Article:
The monitoring functions with a generator
Due to the specific characteristics of the generator and its regulation, the proper operating parameters of the generator set must be monitored when special loads are implemented.
The behaviour of the generator is different from that of the transformer:
- The active power it supplies is optimised for a power factor = 0.8
- At less than power factor 0.8, the generator may, by increased excitation, supply part of the reactive power
Capacitor bank
An off-load generator connected to a capacitor bank may self-excite, consequently increasing its overvoltage.
The capacitor banks used for power factor regulation must therefore be disconnected. This operation can be performed by sending the stopping setpoint to the regulator (if it is connected to the system managing the source switchings) or by opening the circuit-breaker supplying the capacitors.
If capacitors continue to be necessary, do not use regulation of the power factor relay in this case (incorrect and over-slow setting).
Motor restart and re-acceleration
A generator can supply at most in transient period a current of between 3 and 5 times its nominal current.
A motor absorbs roughly 6 In for 2 to 20 s during start-up.
If the sum of the motor power is high, simultaneous start-up of loads generates a high pick-up current that can be damaging. A large voltage drop, due to the high value of the generator transient and subtransient reactances will occur (20% to 30%), with a risk of:
- Non-starting of motors
- Temperature rise linked to the prolonged starting time due to the voltage drop
- Tripping of the thermal protection devices
Moreover, all the network and actuators are disturbed by the voltage drop.
Application
(see Fig. N7)
A generator supplies a set of motors.
Generator characteristics: Sn = 130 kVA at a power factor of 0.8, Un=500V
In = 150 A
x’d = 20% (for example) hence Isc = 750 A.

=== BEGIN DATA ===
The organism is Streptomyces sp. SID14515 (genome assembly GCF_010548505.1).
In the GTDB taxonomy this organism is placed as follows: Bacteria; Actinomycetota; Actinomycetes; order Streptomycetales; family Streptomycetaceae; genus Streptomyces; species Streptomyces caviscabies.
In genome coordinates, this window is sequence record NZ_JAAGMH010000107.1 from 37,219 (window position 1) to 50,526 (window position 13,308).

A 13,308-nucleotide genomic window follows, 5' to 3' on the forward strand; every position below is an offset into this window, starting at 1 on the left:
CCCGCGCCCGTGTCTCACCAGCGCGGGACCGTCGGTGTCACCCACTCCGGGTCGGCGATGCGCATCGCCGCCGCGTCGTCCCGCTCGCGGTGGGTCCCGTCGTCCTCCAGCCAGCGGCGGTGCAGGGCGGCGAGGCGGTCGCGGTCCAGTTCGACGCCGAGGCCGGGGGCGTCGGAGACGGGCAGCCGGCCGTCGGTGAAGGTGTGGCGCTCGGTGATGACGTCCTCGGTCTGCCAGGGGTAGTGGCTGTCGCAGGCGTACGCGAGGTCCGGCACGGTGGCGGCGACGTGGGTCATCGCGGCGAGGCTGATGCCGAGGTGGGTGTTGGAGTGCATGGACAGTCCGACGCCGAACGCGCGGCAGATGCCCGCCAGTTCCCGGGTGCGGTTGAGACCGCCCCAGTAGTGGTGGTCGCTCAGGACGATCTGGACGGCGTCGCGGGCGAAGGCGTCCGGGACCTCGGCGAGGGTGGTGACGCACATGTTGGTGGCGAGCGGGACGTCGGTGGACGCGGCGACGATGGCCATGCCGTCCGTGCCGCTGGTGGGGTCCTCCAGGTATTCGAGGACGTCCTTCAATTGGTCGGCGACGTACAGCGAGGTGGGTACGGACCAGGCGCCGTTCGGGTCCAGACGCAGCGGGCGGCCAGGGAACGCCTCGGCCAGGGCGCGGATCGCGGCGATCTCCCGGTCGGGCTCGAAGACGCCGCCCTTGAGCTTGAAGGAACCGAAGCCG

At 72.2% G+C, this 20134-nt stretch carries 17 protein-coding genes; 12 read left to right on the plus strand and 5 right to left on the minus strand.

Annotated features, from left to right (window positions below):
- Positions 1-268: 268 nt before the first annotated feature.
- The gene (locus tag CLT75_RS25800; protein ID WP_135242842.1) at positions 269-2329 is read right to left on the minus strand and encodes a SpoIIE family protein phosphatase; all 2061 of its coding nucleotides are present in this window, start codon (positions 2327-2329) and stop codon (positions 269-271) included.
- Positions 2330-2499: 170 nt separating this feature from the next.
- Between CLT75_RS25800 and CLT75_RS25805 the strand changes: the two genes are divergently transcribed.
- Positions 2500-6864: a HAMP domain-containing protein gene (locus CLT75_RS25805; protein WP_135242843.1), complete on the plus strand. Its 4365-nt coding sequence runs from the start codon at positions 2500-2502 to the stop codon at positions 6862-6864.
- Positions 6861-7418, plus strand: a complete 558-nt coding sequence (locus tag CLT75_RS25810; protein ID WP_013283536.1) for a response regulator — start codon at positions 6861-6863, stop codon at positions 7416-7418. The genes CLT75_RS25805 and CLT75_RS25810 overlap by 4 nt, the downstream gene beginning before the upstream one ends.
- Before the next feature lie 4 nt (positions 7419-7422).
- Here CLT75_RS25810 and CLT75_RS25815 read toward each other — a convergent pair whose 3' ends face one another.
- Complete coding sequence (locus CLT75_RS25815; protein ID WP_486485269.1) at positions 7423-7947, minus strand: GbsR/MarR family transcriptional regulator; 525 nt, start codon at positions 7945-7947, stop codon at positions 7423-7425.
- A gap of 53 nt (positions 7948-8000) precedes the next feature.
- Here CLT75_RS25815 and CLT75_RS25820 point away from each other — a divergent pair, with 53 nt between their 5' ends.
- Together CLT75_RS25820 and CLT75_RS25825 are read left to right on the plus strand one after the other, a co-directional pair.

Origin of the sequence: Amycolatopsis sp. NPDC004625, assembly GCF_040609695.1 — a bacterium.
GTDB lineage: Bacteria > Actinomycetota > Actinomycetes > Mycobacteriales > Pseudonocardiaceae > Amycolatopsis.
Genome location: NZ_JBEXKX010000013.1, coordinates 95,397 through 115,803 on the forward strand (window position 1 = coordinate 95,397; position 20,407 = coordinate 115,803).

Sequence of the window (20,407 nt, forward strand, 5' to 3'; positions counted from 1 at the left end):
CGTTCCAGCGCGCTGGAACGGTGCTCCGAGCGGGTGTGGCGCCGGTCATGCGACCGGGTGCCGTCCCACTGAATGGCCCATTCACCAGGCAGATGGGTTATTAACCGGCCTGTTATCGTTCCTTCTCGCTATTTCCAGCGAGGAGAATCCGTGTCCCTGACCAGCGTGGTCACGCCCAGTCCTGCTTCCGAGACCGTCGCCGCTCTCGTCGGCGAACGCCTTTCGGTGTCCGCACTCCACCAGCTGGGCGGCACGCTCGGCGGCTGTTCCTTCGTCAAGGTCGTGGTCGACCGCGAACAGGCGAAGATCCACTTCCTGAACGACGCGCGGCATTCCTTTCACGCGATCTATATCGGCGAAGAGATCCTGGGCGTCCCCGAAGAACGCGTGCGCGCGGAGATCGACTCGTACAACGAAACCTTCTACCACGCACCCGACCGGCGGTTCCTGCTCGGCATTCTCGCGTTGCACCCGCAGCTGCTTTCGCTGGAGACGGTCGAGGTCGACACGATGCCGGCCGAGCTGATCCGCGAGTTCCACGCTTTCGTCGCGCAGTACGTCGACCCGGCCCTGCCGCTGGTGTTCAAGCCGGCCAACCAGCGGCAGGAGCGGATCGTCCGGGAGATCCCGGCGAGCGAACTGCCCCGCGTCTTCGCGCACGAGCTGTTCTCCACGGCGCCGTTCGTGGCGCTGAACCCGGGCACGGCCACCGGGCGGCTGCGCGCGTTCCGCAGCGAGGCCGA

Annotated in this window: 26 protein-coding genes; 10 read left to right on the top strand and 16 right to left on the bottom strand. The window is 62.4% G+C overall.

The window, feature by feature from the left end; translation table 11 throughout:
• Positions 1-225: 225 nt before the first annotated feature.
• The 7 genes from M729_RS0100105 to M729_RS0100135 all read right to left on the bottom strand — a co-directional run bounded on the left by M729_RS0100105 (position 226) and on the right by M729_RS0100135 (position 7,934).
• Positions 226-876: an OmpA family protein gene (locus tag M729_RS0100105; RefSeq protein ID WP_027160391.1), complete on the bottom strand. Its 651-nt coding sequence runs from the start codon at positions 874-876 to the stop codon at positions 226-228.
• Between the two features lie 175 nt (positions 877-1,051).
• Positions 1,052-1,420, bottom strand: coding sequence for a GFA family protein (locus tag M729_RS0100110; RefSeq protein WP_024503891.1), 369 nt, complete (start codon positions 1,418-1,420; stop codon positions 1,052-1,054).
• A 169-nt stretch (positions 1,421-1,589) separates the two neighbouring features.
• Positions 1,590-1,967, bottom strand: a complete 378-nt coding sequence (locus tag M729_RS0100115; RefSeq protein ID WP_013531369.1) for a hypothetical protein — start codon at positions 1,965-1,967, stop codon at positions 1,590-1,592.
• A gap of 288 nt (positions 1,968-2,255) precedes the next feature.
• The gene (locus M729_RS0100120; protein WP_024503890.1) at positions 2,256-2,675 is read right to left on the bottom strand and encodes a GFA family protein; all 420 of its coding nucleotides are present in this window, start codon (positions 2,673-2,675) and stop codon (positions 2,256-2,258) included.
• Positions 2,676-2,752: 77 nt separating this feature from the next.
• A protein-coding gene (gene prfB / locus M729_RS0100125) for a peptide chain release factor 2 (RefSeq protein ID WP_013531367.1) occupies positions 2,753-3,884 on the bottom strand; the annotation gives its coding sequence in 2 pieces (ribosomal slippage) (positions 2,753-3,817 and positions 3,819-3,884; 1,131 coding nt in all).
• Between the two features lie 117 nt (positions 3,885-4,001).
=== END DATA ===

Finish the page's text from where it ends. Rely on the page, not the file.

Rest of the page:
- If the Σ Pmotors is 45 kW (45% of generator power)
Calculating voltage drop at start-up:
Σ PMotors = 45 kW, Im = 81 A, hence a starting current Id = 480 A for 2 to 20 s.
Voltage drop on the busbar for simultaneous motor starting:
[math]\displaystyle{ \frac {\Delta U}{U}=\left ( \frac{Id-In}{Isc-In} \right ) \cdot 100~~~in~\% }[/math]
ΔU = 55%
which is not tolerable for motors (failure to start).
- If the Σ Pmotors is 20 kW (20% of generator power)
Calculating voltage drop at start-up:
Σ PMotors = 20 kW, Im = 35 A, hence a starting current Id = 210 A for 2 to 20 s.
Voltage drop on the busbar:
[math]\displaystyle{ \frac {\Delta U}{U}=\left ( \frac{Id-In}{Isc-In} \right ) \cdot 100~~~in~\% }[/math]
ΔU = 10%
which is high but tolerable (depending on the type of loads).
Restarting tips
- If the Pmax of the largest motor > [math]\displaystyle{ \frac{1}{3}Pn }[/math], a soft starter must be installed on this motor
- If Σ Pmotors > [math]\displaystyle{ \frac{1}{3}Pn }[/math], motor cascade restarting must be managed by a PLC
- If Σ Pmotors > [math]\displaystyle{ \frac{1}{3}Pn }[/math], there are no restarting problems
Non-linear loads – Example of a UPS
Non-linear loads
These are mainly:
- Saturated magnetic circuits
- Discharge lamps, fluorescent lights
- Electronic converters
- Information Technology Equipment: PC, computers, etc.
These loads generate harmonic currents: supplied by a Generator Set, this can create high voltage distortion due to the low short-circuit power of the generator.
Uninterruptible Power Supply (UPS)
(see Fig. N8)
The combination of a UPS and generator set is the best solution for ensuring quality power supply with long autonomy for the supply of sensitive loads.